Unchained reaction

  title={Unchained reaction},
  author={Bruce A. Williams and Michael X. Delli Carpini},
  pages={61 - 85}
In this article we use the Clinton–Lewinsky scandal to illustrate a fundamental change in the contemporary American media environment: the virtual elimination of the gatekeeping role of the mainstream press. The new media environment, by providing virtually unlimited sources of political information (although these sources do not provide anything like an unlimited number of perspectives), undermines the idea that there are discrete gates through which political information passes: if there are… 

The uses of satire: Unorthodox news, cultural chaos and the interrogation of power

This article focuses on the satirical Australian show The Chaser’s War on Everything, and uses it to critically assess the potential political and social ramifications of what McNair (2006) has

Monica Lewinsky and Shame

This study examines mainstream newspaper coverage of Monica Lewinsky in 1998, the year her relationship with President Bill Clinton came to public light. It highlights how a private citizen became a

EXISTENTIALIST A normative emphasis for journalists in a new media environment

In an open and virtually boundless media environment, old responses to the question of who is a journalist, based primarily on roles associated with the process of gathering and disseminating

Egalitarians at the gate: one-sided gatekeeping practices in social media

It is demonstrated that elite users fulfill a unique gatekeeping role that permits them to leverage their community position to block the promotion of inappropriate items, but these elite users are unable to promote their supported news items more effectively than other types of editors.

Best Practices for Journalistic Balance: Gatekeeping, Imbalance and the Fake News Era

ABSTRACT The concepts of balance and fairness are considered pillars for ethical journalism. However, balance is not clearly defined within the working profession, and more importantly, the


In an open and virtually boundless media environment, old responses to the question of who is a journalist, based primarily on roles associated with the process of gathering and disseminating


  • History
  • 2017
A number of scholars have argued that the daily chroniclers and pamphleteers of the eighteenth and nineteenth centuries can be regarded as the first citizen journalists; Michael Schudson, for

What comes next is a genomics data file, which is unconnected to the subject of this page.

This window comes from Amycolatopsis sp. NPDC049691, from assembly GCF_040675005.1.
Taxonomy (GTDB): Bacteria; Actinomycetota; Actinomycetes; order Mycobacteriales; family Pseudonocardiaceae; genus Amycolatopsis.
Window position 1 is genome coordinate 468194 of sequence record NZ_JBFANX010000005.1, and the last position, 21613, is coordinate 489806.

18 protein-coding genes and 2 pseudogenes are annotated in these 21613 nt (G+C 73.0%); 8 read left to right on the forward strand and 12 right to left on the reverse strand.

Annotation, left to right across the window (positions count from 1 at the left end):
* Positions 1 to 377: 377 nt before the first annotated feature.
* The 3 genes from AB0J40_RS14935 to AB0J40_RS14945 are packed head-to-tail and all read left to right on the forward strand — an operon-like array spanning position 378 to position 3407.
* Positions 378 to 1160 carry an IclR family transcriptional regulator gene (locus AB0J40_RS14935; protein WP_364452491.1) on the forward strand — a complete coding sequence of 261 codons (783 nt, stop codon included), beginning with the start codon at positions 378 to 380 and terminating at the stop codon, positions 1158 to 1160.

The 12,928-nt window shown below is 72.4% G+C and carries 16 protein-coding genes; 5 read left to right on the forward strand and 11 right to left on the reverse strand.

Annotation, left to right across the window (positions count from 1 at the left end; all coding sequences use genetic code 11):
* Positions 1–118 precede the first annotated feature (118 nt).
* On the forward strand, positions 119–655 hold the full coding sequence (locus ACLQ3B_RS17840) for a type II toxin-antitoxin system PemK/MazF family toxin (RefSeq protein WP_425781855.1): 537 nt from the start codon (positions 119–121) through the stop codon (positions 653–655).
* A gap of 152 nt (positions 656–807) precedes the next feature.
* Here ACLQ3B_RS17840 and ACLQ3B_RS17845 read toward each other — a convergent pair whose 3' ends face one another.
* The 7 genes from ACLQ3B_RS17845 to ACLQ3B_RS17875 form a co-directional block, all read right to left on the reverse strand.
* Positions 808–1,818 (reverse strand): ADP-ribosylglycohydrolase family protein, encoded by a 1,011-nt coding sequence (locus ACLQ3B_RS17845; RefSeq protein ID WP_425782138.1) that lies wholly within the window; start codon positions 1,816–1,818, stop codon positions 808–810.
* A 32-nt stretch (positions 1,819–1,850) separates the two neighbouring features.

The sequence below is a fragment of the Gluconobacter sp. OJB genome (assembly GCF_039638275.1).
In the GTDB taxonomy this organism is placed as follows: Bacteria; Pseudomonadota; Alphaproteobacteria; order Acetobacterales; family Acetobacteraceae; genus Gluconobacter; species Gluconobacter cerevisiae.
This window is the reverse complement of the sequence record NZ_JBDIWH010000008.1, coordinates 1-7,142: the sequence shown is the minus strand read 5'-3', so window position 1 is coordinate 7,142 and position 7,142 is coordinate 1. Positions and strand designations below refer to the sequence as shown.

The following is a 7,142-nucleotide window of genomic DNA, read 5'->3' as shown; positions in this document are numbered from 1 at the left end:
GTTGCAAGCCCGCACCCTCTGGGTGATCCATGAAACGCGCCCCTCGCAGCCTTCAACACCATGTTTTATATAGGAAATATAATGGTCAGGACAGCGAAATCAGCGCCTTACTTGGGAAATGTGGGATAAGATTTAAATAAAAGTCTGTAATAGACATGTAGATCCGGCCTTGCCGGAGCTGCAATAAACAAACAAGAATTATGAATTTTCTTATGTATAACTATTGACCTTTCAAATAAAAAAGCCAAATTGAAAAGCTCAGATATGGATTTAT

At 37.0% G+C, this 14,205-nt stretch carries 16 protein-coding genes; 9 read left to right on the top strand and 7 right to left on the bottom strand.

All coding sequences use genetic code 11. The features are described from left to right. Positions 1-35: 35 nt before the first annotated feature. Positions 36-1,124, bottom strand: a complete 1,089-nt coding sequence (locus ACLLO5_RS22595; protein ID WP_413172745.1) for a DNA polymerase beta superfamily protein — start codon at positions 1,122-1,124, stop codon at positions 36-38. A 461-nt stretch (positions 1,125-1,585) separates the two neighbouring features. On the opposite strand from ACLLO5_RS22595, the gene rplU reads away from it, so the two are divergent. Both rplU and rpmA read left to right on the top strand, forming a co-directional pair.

When the Gates Swing Open: Examining Network Gatekeeping in a Social Media Setting

This study draws on the concept of network gatekeeping to examine the ways in which organizations have adapted the processes of gatekeeping to respond to the collaborative, communicative power of

Media Fragmentation, Party System, and Democracy

This paper discusses the possible consequences of mass media fragmentation over the structure and the functioning of democracy. Media fragmentation and audience segmentation are not new but they


This study of local British newspaper journalists focuses on three aspects of entrenched newsroom culture—news values and norms, work routines and outputs, and occupational roles—to explore the



The uncensored war

It has come to be widely accepted across the political spectrum that the relation between the media and the government during Vietnam was one of conflict: The media contradicted the more positive

On Television and Journalism

This volume is an attack on television - and on the "collaboration" between intellectuals and the media which, Bordieu argues, is leading to new and more invidious forms of dumbing down. He examines

Media matters.

The impact of the mass media on woman's status was addressed at two 1995 conferences: the Fourth World Conference on Women and the Congress of the World Association for Christian Communication, held in Puebla, Mexico.

Is anyone responsible? How television frames political issues.

A disturbingly cautionary tale, "Is Anyone Responsible?" anchors with powerful evidence suspicions about the way in which television has impoverished political discourse in the United States and at

Meta-Imaging, The War Room, and the Hyperreality of U.S. Politics

This essay explores a new form of political communication, the meta-image, or the communicative act whereby political campaigns and their chroniclers publicly display and foreground the art and

Democratic Theory and Public Opinion

Public opinion research has sometimes been Mr. Berelson's interest in this topic has deneglectful of both the political content of its veloped out of, and is expressed in, the Elmira data and the

Capitalism, Socialism and Democracy

C A P I T A L IS M and socialism are generally taken to be irreconcilable opposites, and the conflict between their adherents has seemed so intense as to threaten the survival of the human species.

News, the politics of illusion

(Each chapter ends with a Notes section.) 1. An Introduction to the News About People, Society, and Politics. Why Blaming Journalists Misses the Point. Inside the American News System. The Puzzling

Uncovering Clinton: A Reporter's Story

Uncovering Clinton: A Reporter's Story. Michael Isikoff. New York, NY: Crown, 1999. 402 pp. $25 hbk. The book jacket blurb on Michael Isikoff's unseemly story of presidential philandering calls

Democracy, Dialogue, and Environmental Disputes: The Contested Languages of Social Regulation

This text addresses the conundrum of environmental regulation by tracing its source to the competing characterizations of regulatory legitimacy that have accompanied the growth of the American state.